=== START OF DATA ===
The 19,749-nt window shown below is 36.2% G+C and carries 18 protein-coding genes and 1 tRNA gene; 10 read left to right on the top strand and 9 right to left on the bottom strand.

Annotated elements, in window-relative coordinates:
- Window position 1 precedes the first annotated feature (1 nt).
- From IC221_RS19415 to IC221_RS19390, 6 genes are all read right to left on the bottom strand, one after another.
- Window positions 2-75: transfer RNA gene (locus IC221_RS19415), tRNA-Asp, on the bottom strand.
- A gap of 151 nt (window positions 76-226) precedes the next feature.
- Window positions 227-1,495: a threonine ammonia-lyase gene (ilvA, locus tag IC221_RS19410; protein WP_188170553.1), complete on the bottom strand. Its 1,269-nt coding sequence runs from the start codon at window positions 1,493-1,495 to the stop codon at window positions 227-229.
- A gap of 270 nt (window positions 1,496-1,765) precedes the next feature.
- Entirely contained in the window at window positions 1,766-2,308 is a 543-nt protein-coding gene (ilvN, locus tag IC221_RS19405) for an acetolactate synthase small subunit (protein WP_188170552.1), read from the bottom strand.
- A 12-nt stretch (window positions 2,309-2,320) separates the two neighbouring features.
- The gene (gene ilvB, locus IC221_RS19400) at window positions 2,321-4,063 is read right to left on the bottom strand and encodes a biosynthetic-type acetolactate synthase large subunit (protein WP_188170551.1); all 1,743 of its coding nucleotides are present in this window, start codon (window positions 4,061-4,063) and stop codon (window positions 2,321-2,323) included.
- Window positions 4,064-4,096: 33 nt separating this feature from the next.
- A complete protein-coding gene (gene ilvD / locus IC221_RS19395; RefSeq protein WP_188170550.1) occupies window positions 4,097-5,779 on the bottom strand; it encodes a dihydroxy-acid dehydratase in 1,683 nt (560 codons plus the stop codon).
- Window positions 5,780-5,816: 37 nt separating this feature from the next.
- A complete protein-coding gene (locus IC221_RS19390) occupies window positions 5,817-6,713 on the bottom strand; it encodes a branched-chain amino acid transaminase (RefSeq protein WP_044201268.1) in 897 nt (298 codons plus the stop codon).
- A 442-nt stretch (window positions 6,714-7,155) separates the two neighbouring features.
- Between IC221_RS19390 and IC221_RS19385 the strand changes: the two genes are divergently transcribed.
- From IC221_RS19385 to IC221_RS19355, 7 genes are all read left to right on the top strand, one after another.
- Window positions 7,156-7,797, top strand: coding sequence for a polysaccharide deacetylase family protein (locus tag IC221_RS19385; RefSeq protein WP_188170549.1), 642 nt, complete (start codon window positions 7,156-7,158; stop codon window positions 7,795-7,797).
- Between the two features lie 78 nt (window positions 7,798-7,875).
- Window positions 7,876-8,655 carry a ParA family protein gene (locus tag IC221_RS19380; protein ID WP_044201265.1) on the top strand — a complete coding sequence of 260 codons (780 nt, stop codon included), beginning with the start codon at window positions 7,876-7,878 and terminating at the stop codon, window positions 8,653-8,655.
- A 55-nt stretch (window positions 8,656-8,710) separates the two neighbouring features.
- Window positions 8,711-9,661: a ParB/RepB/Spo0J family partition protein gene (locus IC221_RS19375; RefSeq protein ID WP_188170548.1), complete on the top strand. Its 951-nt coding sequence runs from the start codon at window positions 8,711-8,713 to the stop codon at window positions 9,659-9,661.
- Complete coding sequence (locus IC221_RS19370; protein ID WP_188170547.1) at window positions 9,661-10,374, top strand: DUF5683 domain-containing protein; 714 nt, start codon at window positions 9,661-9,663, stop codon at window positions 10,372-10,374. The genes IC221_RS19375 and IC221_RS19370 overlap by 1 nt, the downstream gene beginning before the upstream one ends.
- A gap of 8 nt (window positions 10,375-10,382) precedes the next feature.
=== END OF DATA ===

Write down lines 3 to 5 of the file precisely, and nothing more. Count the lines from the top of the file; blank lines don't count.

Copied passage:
- Window position 1 precedes the first annotated feature (1 nt).
- From IC221_RS19415 to IC221_RS19390, 6 genes are all read right to left on the bottom strand, one after another.
- Window positions 2-75: transfer RNA gene (locus IC221_RS19415), tRNA-Asp, on the bottom strand.